A proposal to make companies who made large profits while on JobKeeper pay back the government subsidy to the Treasury could bring more than $1 billion to the economy.
Parliamentary Budget Office costings, commissioned by The Greens, revealed an extra $1.1 billion would be made available next financial year if 65 companies that made excessive profits or paid out executive bonuses while receiving JobKeeper payments returned the amount they received from the government.
Businesses listed in the group of 65 companies include Harvey Norman, Lendlease Group, Tabcorp, Seek and Michael Hill.
It comes as Greens leader Adam Bandt said the party sought to amend the upcoming federal budget to force the repayment of JobKeeper subsidies from companies.
"It's not enough to just ask them to pay back JobKeeper, Parliament has to make them do it," Mr Bandt said.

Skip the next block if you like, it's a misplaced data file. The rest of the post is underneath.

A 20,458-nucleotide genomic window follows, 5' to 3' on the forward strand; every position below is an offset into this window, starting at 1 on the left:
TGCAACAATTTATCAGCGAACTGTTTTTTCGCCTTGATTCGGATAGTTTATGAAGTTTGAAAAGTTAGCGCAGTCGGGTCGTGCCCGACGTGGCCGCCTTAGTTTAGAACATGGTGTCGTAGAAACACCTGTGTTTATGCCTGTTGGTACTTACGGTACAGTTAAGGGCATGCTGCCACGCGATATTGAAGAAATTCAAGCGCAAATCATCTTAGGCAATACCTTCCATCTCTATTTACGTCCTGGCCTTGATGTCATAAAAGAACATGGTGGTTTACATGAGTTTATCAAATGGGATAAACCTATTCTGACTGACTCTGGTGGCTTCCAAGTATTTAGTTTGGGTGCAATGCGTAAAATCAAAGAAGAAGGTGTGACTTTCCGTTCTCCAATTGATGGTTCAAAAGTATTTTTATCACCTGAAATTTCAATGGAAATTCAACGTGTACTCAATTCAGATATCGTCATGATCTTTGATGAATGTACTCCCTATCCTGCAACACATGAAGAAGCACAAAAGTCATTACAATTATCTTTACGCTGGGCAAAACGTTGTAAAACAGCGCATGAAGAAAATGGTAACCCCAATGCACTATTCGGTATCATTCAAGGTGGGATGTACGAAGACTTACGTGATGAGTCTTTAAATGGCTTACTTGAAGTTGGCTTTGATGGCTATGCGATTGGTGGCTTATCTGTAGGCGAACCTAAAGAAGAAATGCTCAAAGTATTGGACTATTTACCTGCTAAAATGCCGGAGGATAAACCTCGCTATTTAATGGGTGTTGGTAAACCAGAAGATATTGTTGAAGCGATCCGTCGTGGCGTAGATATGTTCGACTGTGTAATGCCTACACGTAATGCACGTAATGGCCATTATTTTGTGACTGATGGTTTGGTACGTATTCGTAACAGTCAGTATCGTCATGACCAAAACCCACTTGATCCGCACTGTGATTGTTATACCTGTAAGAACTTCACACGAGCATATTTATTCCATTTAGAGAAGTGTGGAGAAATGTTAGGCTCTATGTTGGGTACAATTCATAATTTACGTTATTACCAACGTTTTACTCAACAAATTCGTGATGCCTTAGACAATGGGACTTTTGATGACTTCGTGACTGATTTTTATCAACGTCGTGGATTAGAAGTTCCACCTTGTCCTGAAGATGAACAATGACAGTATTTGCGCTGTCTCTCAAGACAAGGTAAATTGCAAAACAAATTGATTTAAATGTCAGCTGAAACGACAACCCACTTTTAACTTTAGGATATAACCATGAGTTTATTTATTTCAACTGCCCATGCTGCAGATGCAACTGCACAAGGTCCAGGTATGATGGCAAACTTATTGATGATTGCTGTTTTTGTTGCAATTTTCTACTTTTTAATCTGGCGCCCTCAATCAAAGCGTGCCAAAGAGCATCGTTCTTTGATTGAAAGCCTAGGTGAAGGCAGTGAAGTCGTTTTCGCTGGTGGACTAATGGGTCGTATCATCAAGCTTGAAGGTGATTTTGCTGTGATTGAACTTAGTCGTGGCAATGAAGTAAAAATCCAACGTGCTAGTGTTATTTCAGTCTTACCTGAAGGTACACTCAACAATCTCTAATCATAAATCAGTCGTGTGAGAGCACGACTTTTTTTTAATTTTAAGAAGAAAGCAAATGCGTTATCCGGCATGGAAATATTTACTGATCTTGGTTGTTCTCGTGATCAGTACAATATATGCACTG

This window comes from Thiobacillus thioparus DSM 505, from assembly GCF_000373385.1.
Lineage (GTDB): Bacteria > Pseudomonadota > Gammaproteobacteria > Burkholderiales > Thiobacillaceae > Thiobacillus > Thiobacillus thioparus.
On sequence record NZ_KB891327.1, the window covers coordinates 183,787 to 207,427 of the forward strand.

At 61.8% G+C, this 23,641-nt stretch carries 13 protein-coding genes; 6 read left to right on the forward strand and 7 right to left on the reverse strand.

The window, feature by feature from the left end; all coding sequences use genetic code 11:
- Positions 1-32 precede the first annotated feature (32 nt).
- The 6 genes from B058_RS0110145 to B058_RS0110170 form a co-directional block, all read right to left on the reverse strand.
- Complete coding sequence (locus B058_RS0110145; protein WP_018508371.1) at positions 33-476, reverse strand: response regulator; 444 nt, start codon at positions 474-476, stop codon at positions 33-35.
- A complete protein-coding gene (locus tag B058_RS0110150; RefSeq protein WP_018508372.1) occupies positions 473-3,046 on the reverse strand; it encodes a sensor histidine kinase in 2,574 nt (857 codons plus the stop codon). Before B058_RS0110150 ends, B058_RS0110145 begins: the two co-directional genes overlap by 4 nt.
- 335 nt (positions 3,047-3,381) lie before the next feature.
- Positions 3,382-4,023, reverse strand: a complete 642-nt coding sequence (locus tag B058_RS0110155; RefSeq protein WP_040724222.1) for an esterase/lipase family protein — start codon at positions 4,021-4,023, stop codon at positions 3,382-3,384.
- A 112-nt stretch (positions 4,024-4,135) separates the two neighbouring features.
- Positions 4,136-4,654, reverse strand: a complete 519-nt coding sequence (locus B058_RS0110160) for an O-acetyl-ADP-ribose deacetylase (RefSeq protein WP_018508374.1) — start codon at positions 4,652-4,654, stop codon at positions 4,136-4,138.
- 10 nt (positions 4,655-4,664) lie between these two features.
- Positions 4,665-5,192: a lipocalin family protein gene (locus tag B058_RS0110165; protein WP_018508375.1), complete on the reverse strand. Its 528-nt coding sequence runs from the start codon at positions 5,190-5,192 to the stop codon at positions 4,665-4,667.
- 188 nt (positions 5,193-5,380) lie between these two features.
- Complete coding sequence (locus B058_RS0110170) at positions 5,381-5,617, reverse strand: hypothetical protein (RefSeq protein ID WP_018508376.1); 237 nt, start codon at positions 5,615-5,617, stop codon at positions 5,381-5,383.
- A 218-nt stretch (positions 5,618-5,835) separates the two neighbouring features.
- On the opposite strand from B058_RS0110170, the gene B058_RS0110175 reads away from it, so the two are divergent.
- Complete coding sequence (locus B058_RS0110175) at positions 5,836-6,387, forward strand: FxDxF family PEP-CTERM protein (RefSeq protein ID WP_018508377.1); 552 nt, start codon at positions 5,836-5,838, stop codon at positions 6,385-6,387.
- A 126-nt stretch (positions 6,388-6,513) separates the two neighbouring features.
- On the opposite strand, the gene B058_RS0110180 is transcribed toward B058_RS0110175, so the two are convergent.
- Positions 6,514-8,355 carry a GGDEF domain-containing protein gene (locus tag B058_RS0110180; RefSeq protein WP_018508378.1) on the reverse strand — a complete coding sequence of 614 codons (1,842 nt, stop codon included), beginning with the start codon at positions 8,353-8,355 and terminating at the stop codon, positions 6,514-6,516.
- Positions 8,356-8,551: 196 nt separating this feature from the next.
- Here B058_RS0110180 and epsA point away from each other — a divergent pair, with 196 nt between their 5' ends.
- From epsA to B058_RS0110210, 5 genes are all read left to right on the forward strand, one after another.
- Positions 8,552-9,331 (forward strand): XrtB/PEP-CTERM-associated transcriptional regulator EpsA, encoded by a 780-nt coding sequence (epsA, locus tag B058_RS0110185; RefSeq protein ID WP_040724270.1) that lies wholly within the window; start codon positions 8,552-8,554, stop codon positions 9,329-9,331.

"Simply appealing to these billionaires' better nature won't work, because they don't have one.
"We will be naming and shaming these corporations with debt collection notices in the coming weeks."
While the figure of $1.1 billion was based on the JobKeeper payments of 65 companies, Mr Bandt said that figure represented the tip of the iceberg.
He said a full list of companies that had profited off JobKeeper had yet to be disclosed.
"While everyone else was suffering during the pandemic, billionaires and big corporations took government handouts and got even richer," Mr Bandt said.
"If you're making enough money to buy a private jet or pay executive bonuses, then you can pay back JobKeeper."
The Greens leader is set to write to crossbench and Labor MPs calling for support for the budget amendments in coming days.
The federal budget is set to be handed down by the government on May 11.
The $90 billion JobKeeper payment came into effect from March 2020 as a measure to keep businesses afloat during the worst impacts of the COVID-19 pandemic.
It was initially meant to last six months, but the scheme was extended to March 28 this year, when payments stopped altogether
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